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Self-Driving Cars in Cinematic Imaginaries
Sonia Campanini

Self-driving cars have long been depicted in cinematic narratives, across genres from science fiction films to fantasy films. In some cases, a self-driving car is personified as one of the main characters. This article examines cinematic representations and imaginaries in order to understand the development of the self-driving technology and its integration in contemporary societies, drawing on examples such as The Love Bug, Knight Rider, Minority Report and I, Robot. Conceptually and methodologically, the article combines close readings of films with technological concerns and theoretical considerations, in an attempt to grasp the entanglement of cinematographic imaginaries, audiovisual technologies, artificial intelligence and human interactions that characterise the introduction of self-driving cars in contemporary societies. The human–AI machine interaction is considered both on technological and theoretical levels. Issues of automation, agency and disengagement are traced in cinematic representations and tackled, calling into question the concepts of socio-technical assemblage.

Film Studies
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Jean-François Caron

Systems ’, Journal of Military Ethics , Vol. 9 , No. 4 , pp. 332–341 . Asimov , Isaac . 1950 . I, Robot . New York : Gnome Press . Balakrishnan , Anita . 2017 . ‘ Self-Driving Cars Could Cost America's Professional Drivers up to 25,000 Jobs a Month, Goldman Sachs Says ’, CNBC , 22 May. (last accessed 12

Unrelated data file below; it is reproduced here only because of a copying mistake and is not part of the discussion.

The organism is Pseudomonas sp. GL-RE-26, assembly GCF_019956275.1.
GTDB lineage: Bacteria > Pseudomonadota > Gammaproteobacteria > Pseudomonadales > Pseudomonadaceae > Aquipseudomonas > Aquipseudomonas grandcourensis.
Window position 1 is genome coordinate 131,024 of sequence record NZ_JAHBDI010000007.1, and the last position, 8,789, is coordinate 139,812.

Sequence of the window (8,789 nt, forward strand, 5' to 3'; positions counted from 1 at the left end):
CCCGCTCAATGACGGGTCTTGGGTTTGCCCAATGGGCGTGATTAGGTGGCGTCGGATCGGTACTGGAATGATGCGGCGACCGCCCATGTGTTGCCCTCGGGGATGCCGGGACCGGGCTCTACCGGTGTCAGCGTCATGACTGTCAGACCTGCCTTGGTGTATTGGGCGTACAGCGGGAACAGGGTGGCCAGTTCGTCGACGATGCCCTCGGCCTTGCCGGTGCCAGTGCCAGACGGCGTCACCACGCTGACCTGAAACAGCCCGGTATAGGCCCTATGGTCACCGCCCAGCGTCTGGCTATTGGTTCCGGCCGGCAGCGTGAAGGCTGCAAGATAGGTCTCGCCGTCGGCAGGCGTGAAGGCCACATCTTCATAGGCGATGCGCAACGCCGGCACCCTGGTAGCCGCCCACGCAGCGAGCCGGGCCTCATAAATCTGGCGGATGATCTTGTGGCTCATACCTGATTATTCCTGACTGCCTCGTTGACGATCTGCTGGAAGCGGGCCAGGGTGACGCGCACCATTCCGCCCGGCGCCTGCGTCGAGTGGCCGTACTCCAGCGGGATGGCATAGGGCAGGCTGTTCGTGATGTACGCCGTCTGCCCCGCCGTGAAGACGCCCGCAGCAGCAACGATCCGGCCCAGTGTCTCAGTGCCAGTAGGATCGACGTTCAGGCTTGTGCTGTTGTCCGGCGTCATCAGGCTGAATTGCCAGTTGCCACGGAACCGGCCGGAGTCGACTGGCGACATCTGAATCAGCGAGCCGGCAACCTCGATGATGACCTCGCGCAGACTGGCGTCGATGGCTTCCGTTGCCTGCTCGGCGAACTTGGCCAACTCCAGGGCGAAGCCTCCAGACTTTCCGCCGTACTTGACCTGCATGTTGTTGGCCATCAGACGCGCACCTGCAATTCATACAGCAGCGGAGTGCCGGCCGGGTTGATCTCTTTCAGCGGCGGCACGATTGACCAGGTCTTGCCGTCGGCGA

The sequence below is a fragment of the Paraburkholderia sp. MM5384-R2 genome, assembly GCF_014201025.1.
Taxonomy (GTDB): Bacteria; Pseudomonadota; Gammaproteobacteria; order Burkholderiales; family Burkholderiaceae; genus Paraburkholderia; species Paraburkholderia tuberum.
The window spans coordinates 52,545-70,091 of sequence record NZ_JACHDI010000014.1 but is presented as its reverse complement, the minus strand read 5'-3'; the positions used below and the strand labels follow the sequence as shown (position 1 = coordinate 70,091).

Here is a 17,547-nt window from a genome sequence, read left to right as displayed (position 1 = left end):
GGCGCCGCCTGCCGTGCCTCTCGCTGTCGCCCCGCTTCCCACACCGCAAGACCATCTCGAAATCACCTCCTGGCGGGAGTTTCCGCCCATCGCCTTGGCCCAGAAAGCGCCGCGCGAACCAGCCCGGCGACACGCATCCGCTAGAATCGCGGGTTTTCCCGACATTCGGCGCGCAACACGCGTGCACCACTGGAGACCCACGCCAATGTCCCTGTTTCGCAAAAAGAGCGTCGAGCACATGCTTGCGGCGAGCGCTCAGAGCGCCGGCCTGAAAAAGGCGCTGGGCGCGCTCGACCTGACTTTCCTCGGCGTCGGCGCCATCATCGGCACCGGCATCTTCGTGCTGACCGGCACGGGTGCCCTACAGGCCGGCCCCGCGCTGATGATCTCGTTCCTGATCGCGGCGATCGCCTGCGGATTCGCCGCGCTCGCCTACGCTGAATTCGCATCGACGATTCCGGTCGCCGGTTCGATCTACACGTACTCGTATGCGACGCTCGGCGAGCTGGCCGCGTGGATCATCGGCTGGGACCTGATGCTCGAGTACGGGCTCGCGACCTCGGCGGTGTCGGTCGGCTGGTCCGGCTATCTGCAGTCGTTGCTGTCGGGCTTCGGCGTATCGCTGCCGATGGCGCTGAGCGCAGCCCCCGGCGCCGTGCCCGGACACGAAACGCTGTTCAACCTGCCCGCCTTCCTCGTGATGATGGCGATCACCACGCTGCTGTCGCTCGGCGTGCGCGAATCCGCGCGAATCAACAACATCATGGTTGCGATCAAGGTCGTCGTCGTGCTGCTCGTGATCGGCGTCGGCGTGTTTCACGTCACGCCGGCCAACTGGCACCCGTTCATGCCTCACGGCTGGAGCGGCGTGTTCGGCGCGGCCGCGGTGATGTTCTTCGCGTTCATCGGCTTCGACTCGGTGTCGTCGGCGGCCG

in A theory of the super soldier
Thinking with data science, creating data studies – an interview with Joseph Dumit
Joseph Dumit

’m intrigued by the ability to circumscribe the world, like in a Kaggle competition, and challenge people. Given this or that ‘simplified’ or ‘toy’ problem, it’s still hard. That toy problem is indexed to a realworld problem, but it turns out you can spend all your time on the toy problem. Maybe a useful analogy is to the way in which chess became a marker of artificial intelligence because it was really hard. 3 DN: SELF-DRIVING CARS PROVIDE EXCITING ENGINEERING PROBLEMS. JD: When engineers are imagining self-driving cars, what toy universe are they making in which they can

in Ethnography for a data-saturated world
Sam King

increasingly commonplace technology and therefore ordinary labour – at least in the production phase. High prices for vehicles are possible where firms add advanced electronic equipment, software and marketing. This is reflected in the often wide variety of sales prices for a single model, depending on what add-ons are included – a phenomenon that will likely increase as self-driving cars

in Imperialism and the development myth
Elke Schwarz

on digital technology to identify if our physiological metrics are normal, our greater trust in the veracity of big data or our progressive dependency on a range of technologies to make better decisions than we could make ourselves alone. Consider, for example, self-driving cars and Gary Marcus's suggestion, published in The New Yorker in 2012, that autonomous machines, particularly driverless cars, might become inherently more moral, as they function

in Death machines